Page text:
John West begins his lyrical and carefully structured memoir, Lessons and Carols: A Meditation on Recovery, with a kind of road map for the text that will follow:
The past unfolds into the present like a flower opening up its petals, revealing its gold-dusted center. Like, in the beginning was the Word, and then, suddenly, a baby is born in a stable, and then the beginning’s meaning arrives, pollen borne on a bee’s body.
Religion is a central concern throughout the memoir, but it functions more as an organizing principle rather than a spiritual practice, its more prescriptive elements stripped down into poetic imagery that conjures an abiding sense of the search for meaning beyond the self. The unfolding past that West narrates, even as he focuses squarely on how to imagine a possible future, is one of destructive addiction and his ongoing struggles with mental illness. The body and its attendant desires take the form of obstacles that must be overcome.
West’s title refers to a traditional Christmas Eve service originating in the late nineteenth century during which “lessons” are imparted through the recitation of specific biblical passages featuring stories ranging from the fall of man to the birth of Christ. Each lesson is followed by the singing of carols. West and his nonreligious friends earnestly enact the service every year, choosing to seek meaning from communal ritual, rather than any specific devotion to the practice of Christianity. The memoir thus adopts a similar structure—“lessons” are delivered as chapters loosely structured around particular periods in his life, with the subsequent “carols” serving as memorials to those dead or lost who have affected him in some intrinsic way. West also follows each carol with translations of lines from an elegy by the Latin poet Catullus, infusing his own text with the poetic echoes of the ancients as he searches for grace in rehabilitation.
As a new parent, the arrival of a newborn in his care serves as the occasion for the reckoning with his past that gives the memoir both its shape and its sense of urgency. (Re)birth as a metaphor is made literal as West agonizes over the common frustrations and indignities of parenthood while tracing the circuitous path that has preceded him: struggles with excessive drinking throughout his young adulthood, the fits and starts of a queer sexual awakening, the debilitating effects of depression and mental illness, and an ongoing quest for love and redemption in the face of his feelings of deep resentment—a state of being that he refers to as “a name for a memory left too long in a warm, damp place.” The memoir is his performance of rooting out these painful memories and holding them up to the light, as if simply to offer them up to the reader is to hopefully relinquish them of their power over him.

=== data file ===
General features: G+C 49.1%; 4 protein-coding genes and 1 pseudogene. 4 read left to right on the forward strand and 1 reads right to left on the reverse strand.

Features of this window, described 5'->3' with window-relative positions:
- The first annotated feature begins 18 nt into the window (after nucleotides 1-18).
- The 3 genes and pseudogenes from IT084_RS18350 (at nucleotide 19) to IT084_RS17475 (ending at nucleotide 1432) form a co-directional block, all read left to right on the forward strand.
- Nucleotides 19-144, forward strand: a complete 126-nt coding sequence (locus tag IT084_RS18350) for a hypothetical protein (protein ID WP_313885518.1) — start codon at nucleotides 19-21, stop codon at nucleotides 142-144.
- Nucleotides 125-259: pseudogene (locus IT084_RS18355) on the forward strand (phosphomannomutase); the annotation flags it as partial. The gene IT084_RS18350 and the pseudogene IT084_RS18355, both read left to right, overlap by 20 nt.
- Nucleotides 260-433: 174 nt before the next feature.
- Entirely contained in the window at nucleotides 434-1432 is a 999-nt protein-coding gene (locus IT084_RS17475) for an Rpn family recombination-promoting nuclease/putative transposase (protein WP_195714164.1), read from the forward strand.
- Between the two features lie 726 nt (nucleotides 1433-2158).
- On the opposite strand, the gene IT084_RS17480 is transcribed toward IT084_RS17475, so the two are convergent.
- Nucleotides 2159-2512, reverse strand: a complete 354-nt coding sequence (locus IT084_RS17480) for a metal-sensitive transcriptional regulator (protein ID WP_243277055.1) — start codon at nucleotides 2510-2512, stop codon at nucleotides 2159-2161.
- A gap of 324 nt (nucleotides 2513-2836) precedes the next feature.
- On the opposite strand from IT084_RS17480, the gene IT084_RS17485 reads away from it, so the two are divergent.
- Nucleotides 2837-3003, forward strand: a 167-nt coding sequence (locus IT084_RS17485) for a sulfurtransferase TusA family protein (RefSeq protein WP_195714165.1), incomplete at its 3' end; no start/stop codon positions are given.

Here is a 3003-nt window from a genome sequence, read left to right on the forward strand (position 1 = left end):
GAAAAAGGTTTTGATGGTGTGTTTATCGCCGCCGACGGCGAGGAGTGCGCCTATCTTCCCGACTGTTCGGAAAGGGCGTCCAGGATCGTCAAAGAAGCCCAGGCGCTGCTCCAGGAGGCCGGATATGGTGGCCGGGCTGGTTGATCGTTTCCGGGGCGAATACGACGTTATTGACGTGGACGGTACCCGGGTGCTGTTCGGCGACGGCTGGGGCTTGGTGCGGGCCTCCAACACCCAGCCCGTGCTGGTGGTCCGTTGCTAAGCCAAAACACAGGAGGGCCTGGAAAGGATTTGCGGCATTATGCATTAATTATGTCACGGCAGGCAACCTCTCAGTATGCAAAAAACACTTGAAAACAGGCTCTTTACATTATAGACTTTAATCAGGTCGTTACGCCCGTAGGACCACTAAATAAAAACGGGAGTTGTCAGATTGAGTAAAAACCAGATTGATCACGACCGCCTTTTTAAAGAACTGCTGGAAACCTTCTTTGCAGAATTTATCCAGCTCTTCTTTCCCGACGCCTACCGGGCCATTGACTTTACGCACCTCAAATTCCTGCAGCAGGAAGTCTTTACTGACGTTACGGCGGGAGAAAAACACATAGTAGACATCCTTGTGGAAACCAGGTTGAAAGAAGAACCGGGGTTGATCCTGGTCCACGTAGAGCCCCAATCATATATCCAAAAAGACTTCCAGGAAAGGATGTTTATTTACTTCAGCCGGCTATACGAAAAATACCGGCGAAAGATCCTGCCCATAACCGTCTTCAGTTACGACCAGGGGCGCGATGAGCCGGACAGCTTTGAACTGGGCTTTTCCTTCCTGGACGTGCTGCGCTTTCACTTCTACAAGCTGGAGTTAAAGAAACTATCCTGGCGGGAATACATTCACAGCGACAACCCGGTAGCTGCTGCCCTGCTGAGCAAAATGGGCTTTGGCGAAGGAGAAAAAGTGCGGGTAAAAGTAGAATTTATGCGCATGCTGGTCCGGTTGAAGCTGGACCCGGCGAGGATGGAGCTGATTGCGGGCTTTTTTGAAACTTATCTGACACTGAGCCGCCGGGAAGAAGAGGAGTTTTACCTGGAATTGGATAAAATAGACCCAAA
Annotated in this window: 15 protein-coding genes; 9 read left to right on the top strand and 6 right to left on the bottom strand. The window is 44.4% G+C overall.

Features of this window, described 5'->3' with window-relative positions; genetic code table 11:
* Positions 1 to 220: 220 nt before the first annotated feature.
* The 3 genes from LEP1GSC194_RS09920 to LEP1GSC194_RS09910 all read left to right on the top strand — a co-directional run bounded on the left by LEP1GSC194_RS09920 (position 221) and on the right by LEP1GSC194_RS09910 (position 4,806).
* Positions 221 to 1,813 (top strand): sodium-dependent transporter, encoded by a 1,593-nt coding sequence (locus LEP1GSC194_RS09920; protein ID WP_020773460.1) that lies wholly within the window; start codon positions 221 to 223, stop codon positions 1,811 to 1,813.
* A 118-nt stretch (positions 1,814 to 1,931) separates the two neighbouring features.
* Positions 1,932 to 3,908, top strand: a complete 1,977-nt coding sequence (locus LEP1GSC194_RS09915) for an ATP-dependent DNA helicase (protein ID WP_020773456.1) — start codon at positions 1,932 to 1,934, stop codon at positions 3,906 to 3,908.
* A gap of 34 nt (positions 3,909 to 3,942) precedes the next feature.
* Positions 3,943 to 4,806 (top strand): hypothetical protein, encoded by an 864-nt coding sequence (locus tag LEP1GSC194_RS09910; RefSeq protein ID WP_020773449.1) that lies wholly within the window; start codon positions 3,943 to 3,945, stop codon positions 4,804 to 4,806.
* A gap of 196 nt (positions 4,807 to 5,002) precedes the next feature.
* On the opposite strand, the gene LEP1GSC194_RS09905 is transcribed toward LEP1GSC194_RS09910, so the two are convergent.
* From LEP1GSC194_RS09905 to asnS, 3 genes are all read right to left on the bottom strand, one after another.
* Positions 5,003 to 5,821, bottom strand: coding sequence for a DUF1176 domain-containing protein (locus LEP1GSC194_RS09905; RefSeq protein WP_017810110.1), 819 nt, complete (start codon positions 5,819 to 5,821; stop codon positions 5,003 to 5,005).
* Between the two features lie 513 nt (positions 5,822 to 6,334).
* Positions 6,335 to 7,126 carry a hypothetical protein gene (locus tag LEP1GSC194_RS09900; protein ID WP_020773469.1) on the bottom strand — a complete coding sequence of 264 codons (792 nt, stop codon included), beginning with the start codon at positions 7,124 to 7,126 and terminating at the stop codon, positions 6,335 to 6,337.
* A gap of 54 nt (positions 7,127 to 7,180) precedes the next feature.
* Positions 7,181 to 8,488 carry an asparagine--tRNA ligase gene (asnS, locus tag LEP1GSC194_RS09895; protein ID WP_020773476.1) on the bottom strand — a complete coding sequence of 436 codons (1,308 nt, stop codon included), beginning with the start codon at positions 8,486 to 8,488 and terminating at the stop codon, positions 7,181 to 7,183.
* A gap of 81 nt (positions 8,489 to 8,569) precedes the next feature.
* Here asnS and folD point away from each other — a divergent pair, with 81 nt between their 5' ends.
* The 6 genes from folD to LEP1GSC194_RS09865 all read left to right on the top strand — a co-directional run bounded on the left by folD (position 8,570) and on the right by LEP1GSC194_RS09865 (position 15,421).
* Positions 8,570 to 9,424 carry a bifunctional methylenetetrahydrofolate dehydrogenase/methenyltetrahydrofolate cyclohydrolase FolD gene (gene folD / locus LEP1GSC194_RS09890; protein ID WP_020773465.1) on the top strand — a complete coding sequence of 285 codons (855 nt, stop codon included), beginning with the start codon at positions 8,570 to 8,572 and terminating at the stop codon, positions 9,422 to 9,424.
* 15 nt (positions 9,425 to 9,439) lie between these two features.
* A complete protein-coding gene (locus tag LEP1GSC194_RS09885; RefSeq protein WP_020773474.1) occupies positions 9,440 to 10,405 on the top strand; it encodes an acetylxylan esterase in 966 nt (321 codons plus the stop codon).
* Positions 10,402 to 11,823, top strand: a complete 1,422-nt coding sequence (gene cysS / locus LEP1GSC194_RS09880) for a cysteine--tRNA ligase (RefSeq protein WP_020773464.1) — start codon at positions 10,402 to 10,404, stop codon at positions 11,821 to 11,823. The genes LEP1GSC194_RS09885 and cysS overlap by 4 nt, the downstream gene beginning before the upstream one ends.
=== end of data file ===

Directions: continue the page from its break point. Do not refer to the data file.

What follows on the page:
Lessons and Carols is told in a series of brief and artfully distilled vignettes that move back and forth in time to form a recursive spiral narrowing almost imperceptibly into a profound testament to the redemptive power of love. West’s narrative unfolds beautifully yet obliquely, like hazy recollections called forth through a scrim of booze and emerging only partially from the dark. “Someone tells me that writing is always in the service of either getting laid or getting even,” he writes. “Maybe, I think—but only if it’s possible to get even with yourself.”
West is generous rather than damning about his personal struggles, resisting a narrative of recovery that erases the version of himself who once submitted so destructively to vice. He writes about the concept of faith as much as a battle for selfhood as it is also a surrender to a higher power, a metaphor for our collective quest for meaning in whatever form it might take: “A faithful atheist, a recovering alcoholic, a self who has changed. The thing about a paradox, I suppose, is that you don’t find your way out; you live inside it.”
Other voices join West in his search for meaning, including, but not limited to, the poets John Ashbery, Anne Carson, Robert Hass, Emily Dickinson, and Jack Gilbert, as well as thinkers as diverse as Ludwig Wittgenstein, Maggie Nelson, and John Calvin—and, of course, Catullus, whose lines in West’s translations evoke the bitterness of grief and loss combined with the importance of ritual and remembering. West recalls a friend noticing that he uses “a lot of quotations” in his writing, wondering aloud whether he might be “hiding behind their words.” But the balance of extratextual evidence and personal revelation is precise and meaningful as he portrays his search for answers to difficult questions across a wide array of sources, assembling a workbook for how to live better and more generously, both for himself and for others in his life. Lessons and Carols is a transfixing journey through hardship on the way to grace.
About the Reviewer
Richard Scott Larson is a queer writer and critic who has recently earned fellowships from MacDowell and the New York Foundation for the Arts. His debut memoir will be published next year by the University of Wisconsin Press.